After Plaintiff initiated the instant lawsuit, Defendants filed a motion [7] to dismiss Plaintiff's complaint in its entirety, which is currently before the Court.

         II. Legal Standard

         To survive a Federal Rule of Civil Procedure (“Rule”) 12(b)(6) motion to dismiss for failure to state a claim upon which relief can be granted, the complaint first must comply with Rule 8(a) by providing “a short and plain statement of the claim showing that the pleader is entitled to relief, ” Fed.R.Civ.P. 8(a)(2), such that the defendant is given “fair notice of what the * * * claim is and the grounds upon which it rests.” Bell Atl. Corp. v. Twombly, 550 U.S. 544, 555 (2007) (quoting Conley v. Gibson, 355 U.S. 41, 47 (1957)) (alteration in original). Second, the factual allegations in the complaint must be sufficient to raise the possibility of relief above the “speculative level.” E.E.O.C. v. Concentra Health Servs., Inc., 496 F.3d 773, 776 (7th Cir. 2007) (quoting Twombly, 550 U.S. at 555). “A pleading that offers ‘labels and conclusions' or a ‘formulaic recitation of the elements of a cause of action will not do.'” Ashcroft v. Iqbal, 556 U.S. 662, 678 (2009) (quoting Twombly, 550 U.S. at 555). Dismissal for failure to state a claim under Rule 12(b)(6) is proper “when the allegations in a complaint, however true, could not raise a claim of entitlement to relief.” Twombly, 550 U.S. at 558. In reviewing a motion to dismiss pursuant to Rule 12(b)(6), the Court accepts as true all of Plaintiff's well-pleaded factual allegations and draws all reasonable inferences in Plaintiff's favor. Killingsworth v. HSBC Bank Nev., N.A., 507 F.3d 614, 618 (7th Cir. 2007).

         III. Analysis

         Plaintiff brings one claim in his complaint for the violation of the FDCPA, based solely on the state court complaint filed by Defendants in Kane County in September 2016. Defendants make four arguments in support of their Rule 12(b)(6) motion to dismiss Plaintiff's complaint. First, Defendants argue that the amount sought to be collected in the state court action does not meet the statutory definition of a “debt” under the FDCPA and, therefore, Plaintiff fails to state a claim. [7, at 5-7.] Second, Defendants argue that the reference to an “adjudicatory decision” in the state court complaint is accurate and thus does not violate the FDCPA. [Id., at 4-5.] Third, Defendants argue that the “adjudicatory decision” reference, even if false, is immaterial. [Id., at 7-9.] Finally, Defendants argue that Plaintiff lacks standing to pursue his FDCPA claim because he has not articulated how he has suffered a concrete injury. [Id., at 9-10.]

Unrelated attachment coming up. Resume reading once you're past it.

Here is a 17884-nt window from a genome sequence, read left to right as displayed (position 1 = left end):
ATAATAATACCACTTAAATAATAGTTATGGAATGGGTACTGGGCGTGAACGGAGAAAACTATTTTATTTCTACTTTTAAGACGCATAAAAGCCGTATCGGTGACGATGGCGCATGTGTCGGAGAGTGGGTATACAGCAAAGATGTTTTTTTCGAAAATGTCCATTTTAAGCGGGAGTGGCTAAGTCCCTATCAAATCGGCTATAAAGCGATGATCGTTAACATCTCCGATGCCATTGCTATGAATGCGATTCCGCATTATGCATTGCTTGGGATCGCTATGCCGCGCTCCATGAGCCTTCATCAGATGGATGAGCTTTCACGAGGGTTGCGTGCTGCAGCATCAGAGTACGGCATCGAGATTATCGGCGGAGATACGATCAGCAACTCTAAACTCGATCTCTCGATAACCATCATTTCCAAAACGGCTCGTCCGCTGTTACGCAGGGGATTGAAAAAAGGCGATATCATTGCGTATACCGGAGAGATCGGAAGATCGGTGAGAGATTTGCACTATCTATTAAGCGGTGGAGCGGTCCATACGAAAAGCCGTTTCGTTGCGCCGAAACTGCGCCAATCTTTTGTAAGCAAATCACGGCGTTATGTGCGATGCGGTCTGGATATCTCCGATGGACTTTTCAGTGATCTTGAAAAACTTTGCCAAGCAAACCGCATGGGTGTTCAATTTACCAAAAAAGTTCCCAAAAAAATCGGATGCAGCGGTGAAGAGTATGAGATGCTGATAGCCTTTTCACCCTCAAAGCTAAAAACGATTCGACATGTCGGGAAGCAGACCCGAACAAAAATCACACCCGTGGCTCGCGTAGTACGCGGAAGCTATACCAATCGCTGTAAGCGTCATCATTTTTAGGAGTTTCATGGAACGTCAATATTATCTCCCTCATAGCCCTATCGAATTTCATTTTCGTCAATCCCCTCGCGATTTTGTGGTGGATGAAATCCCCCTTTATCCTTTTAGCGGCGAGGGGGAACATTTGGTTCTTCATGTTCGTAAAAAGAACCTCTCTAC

The FDCPA was enacted in order to “protect consumers from abusive, deceptive, and unfair debt collection practices by prohibiting the use of certain collection methods in a debt collector's attempt to collect a ‘debt' from a consumer.” Berman v. GC Servs. Ltd. P'ship, 146 F.3d 482, 484 (7th Cir. 1998). A “debt” is defined in the statute as “any obligation or alleged obligation of a consumer to pay money arising out of a transaction in which the money, property, insurance, or services which are the subject of the transaction are primarily for personal, family, or household purposes, whether or not such obligation has been reduced to judgment.” 15 U.S.C. § 1692a(5). Not all obligations to pay money constitute “debts” under this definition, which serves to limit the scope of the FDCPA. Berman, 146 F.3d at 484.

         The Seventh Circuit has articulated a two-part inquiry to use in determining whether a particular obligation falls into this statutory definition: this inquiry considers both parts of the definition separately. See Berman, 146 F.3d at 484. First, a court must ask whether the obligation sought to be collected is “of a consumer to pay money arising out of a transaction.” Id. (citing Newman v. Boehm, Pearlstein & Bright, Ltd., 119 F.3d 477, 481-82 (7th Cir. 1997)). If this question is answered in the affirmative, a court must then assess whether the “money, property, insurance, or services which are the subject of the transaction are primarily for personal, family, or household purposes.” Id. (citing Newman, 119 F.3d at ...